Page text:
Tight schedule to settle Avon suits
AVON, Colorado – A dispute between town of Avon and developers of the Village at Avon has taken years to resolve with the parties working on their own. Now there’s a court-ordered schedule.
The town and the Traer Creek Metropolitan District signed a settlement “term sheet” in October of last year. That document set a path to end litigation that began in 2009, and avoided a trial that was set to begin Oct. 31 of last year. By early spring, a settlement was still eluding the parties, so District Judge Tom Moorhead re-set a trial date for April 16.
That new trial date was avoided, in part because Moorhead laid out a schedule by which the parties would resolve various problems, including revisions to the original agreements between the town and the Traer Creek Metropolitan District.
That schedule includes a number of meetings that, in theory, will lead to those town approvals, settling the case in full sometime between August and October.
That’s fast-forward in government time, something town attorney Eric Heil acknowleged as he presented the schedule to Town Council members.
“There’s certainly a lot of pressure to get it done,” Heil said. “But I’m glad the process is starting.”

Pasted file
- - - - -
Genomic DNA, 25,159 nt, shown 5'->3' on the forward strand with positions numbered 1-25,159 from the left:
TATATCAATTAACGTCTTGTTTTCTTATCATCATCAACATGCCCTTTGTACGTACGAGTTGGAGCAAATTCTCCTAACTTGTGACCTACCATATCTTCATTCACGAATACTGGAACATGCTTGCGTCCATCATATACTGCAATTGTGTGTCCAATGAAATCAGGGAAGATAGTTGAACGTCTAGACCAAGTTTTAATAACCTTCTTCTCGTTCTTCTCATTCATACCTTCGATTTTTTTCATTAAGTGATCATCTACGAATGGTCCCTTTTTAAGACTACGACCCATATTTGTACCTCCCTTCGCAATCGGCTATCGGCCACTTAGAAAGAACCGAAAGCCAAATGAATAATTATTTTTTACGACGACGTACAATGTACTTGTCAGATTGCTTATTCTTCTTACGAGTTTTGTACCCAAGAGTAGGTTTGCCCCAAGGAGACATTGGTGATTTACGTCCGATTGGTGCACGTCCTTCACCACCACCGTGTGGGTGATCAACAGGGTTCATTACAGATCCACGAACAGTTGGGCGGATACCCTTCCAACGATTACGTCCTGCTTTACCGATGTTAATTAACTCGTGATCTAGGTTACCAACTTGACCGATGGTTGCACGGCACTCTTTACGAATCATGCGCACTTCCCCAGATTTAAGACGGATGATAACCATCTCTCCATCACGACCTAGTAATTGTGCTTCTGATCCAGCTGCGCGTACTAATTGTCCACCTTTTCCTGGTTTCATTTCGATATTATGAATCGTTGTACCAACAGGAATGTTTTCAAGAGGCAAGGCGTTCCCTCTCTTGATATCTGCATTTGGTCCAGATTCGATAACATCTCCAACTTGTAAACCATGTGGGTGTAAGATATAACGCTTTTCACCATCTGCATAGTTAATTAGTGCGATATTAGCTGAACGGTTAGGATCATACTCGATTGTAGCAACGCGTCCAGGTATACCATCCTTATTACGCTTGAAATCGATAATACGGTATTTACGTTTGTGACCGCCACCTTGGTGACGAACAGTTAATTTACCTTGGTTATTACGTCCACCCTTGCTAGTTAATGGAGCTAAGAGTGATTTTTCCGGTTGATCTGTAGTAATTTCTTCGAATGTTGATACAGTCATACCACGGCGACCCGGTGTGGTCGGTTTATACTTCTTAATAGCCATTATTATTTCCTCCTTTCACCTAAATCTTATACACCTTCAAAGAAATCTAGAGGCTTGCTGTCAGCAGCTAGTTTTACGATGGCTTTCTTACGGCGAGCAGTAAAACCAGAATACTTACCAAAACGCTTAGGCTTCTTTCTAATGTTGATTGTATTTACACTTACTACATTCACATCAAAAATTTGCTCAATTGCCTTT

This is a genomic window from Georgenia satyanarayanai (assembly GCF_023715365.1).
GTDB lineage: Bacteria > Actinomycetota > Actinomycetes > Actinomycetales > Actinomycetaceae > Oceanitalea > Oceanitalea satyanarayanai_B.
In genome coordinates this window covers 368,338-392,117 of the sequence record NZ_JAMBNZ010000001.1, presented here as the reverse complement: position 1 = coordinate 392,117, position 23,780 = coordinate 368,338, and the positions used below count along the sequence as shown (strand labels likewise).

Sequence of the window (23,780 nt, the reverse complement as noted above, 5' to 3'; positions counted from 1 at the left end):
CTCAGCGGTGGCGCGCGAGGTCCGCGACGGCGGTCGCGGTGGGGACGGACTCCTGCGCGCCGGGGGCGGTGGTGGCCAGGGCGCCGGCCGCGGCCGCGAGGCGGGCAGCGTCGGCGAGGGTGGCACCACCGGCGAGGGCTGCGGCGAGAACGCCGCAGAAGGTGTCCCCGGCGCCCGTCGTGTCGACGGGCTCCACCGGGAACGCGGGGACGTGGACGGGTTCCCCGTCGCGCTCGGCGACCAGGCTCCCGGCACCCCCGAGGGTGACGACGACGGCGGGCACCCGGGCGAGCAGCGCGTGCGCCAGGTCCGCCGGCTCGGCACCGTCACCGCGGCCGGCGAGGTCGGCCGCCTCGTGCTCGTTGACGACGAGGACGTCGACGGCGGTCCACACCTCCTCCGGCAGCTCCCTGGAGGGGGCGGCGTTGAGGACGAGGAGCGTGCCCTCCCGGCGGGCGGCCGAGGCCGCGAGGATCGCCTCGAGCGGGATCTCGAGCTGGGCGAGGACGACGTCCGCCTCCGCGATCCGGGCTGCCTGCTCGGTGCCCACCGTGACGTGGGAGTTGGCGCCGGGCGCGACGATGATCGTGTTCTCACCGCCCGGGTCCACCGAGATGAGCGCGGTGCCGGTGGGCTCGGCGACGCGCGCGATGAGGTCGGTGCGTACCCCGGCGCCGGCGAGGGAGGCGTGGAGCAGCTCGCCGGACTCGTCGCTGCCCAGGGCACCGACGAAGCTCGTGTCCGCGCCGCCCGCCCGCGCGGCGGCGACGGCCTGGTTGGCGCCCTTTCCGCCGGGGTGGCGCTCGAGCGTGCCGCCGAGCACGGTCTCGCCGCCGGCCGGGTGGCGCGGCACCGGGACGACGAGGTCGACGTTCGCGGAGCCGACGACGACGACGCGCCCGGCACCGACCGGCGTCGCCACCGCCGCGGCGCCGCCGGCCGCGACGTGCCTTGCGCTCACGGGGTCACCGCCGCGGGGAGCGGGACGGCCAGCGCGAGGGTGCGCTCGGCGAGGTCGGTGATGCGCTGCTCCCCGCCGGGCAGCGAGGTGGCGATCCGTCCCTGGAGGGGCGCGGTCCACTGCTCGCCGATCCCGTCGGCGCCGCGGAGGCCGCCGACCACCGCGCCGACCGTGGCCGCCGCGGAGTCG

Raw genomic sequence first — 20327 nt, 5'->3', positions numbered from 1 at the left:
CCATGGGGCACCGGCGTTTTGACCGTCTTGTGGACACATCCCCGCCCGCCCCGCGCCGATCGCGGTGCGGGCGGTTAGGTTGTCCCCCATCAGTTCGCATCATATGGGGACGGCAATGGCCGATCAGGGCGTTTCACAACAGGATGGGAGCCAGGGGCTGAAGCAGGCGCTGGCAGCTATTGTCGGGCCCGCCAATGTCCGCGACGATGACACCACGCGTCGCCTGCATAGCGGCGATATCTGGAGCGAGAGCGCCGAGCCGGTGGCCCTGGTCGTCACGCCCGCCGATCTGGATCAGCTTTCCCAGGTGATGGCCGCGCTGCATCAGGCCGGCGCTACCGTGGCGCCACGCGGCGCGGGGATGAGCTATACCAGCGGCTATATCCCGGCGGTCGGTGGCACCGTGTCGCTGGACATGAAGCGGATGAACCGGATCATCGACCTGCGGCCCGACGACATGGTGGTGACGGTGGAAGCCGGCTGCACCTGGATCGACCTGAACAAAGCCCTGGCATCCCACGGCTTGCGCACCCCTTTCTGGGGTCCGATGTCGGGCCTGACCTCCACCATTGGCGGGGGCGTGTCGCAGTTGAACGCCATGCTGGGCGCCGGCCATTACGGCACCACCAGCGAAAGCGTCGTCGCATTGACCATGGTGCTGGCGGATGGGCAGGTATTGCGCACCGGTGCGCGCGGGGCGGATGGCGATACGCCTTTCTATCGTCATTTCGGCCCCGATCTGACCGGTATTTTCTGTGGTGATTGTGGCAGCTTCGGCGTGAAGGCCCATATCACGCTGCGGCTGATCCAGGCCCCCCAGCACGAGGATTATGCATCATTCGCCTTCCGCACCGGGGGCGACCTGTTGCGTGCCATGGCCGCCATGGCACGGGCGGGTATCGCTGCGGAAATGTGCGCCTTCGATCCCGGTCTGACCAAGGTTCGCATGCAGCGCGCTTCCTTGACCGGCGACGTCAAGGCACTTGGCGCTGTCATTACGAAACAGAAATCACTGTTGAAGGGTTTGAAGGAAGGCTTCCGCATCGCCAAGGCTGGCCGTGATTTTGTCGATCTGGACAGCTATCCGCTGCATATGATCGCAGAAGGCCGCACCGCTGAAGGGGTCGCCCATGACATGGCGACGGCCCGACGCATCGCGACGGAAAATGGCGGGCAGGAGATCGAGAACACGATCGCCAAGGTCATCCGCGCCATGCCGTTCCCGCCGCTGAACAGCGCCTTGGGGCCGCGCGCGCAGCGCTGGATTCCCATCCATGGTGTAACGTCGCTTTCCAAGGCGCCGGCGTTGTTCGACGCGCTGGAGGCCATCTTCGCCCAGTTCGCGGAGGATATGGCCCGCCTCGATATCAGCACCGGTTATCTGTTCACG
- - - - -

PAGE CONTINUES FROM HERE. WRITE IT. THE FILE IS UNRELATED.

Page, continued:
But getting the case settled is the first step toward the Village at Avon generating enough revenue to pay its past-due and future bills.
The biggest part of what it will take to further develop the 1,800-acre subdivision is a $9 million, 2 million gallon water tank. A deal to get that tank financed and built was approved last month.
Brandee Caswell, an attorney for BNP Paribas, which holds some of Traer Creek’s original bonds, said that water tank agreement wouldn’t have happened without the Avon Town Council’s willingness to get a deal done.
Caswell also acknowleged that town officials don’t have much time to get the various new agreements approved. But, she added, the current schedule has more opportunity for public comment than the original Village at Avon hearings.
Chris Green, who heads the Avon Planning and Zoning Commission, summed up the task ahead for his group.
“We’re getting a complex package of information, and we’re going to have two public hearings on it. The task we have is to do the best we can to provide our opinions.”
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